With this in mind, then in response to our original question -- "why can't we all just get along?" -- I'll ask: given the choice, why don't we opt to sleep alone in the forest or in alleyways? One important reason is because neither the conditions of wilderness or the conditions of human civilization make these safe choices. The question of peaceful coexistence is not merely "why can't we get along?", but rather "how do we?" No organic organism has been observed to co-exist in a permanent condition of peace with a significant number of other members of the same species, let alone other species. Amongst Animalia however, homo sapiens are blessed with the ability to contemplate actions that serve peace and civility, at a more general level than other species. This is unsurprising, considering that life in the wild consists primarily of finding ways to escape death. We may be the only animal that can consciously reflect on our instincts and ideas, regulate our reactions (to some degree at least), and consider undertaking large-scale efforts to work towards goals such as engendering civility and sustaining peace. Of course, even though the human animal "has learned to dream of peace ... he will have to overcome what nature has built into him." Said another way: self-reflection, self-regulation, and self-control are only possibilities, and their realization is contingent on the conditions of human life and society; and here, escapism is just as much of a problem as violence itself.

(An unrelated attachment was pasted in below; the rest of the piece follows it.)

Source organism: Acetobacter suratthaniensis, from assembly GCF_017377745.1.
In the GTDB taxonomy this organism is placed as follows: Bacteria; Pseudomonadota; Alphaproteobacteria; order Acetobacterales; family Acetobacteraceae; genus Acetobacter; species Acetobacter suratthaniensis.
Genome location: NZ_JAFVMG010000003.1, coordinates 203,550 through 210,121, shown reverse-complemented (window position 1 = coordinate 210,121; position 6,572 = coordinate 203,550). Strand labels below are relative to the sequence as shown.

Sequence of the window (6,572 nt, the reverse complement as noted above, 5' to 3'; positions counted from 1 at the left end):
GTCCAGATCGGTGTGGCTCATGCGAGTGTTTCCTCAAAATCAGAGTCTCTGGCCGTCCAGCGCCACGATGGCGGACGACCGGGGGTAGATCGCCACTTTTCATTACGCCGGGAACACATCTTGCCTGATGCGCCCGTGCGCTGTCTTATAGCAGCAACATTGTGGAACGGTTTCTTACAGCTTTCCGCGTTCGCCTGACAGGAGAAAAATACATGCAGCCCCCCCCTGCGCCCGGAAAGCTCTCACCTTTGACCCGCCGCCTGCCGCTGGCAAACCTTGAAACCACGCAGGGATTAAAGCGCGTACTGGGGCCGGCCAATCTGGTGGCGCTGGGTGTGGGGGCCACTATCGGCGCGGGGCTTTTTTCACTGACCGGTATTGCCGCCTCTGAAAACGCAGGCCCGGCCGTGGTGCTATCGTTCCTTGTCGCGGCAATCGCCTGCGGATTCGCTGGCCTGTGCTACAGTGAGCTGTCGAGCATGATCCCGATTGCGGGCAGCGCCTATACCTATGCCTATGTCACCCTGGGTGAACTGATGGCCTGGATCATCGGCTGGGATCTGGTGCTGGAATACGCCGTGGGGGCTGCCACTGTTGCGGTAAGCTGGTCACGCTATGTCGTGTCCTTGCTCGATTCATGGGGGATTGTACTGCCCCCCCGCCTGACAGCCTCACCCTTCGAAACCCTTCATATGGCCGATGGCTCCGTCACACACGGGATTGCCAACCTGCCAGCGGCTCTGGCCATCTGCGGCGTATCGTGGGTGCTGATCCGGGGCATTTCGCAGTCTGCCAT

"Why do people want to hurt people? Not enough hurt in the world, you got to tease people with stuff like that!"
"Clara, now, Clara," begged Mildred, pulling her arm. "Come on, let's be cheery, you turn the 'family' on now. Go ahead. Let's laugh and be happy now, stop crying, we'll have a party!"
To make clear the connection between sociopolitical conditions and civil progress, or lack thereof, consider the closing years of the Thirty Years' War, during which the "momentum that the violence built up had been so powerful that it took two years after the signing of the peace to bring the serious skirmishing to an end, and another four years to persuade soldiers to return home from their garrisons and to end their state of readiness." Such a momentum is by no means peculiar to, or even most pronounced among soldiers.
"When masses of men have been repressed for a long time by adverse social, political and economic conditions, they seem to accept the open expression -- above all the open demonstration -- of hatred with deep satisfaction. Almost every war is followed by strange manias of persecution which affect the civilian population more than they do the returning soldier ... Thus after 1918 the United States witnessed the spread of the Ku Klux Klan, a crusade against the 'Reds,' and several anti-negro riots in major cities ... In Germany, at all events, one principal reason why the Rightist revolt against the Republic succeeded was the progressive emphasis upon hatred in action ... When the Nazis drove dissenters or imaginary dissenters from their meetings with cudgels, their audiences grew larger. Few people in Germany were at bottom anti-Semitic, but the joy large numbers felt in promises of blood-curdling treatment to be meted out to the helpless minority made them responsive to the suggestion. Smashing windows and street fighting were relied upon to win the crowd."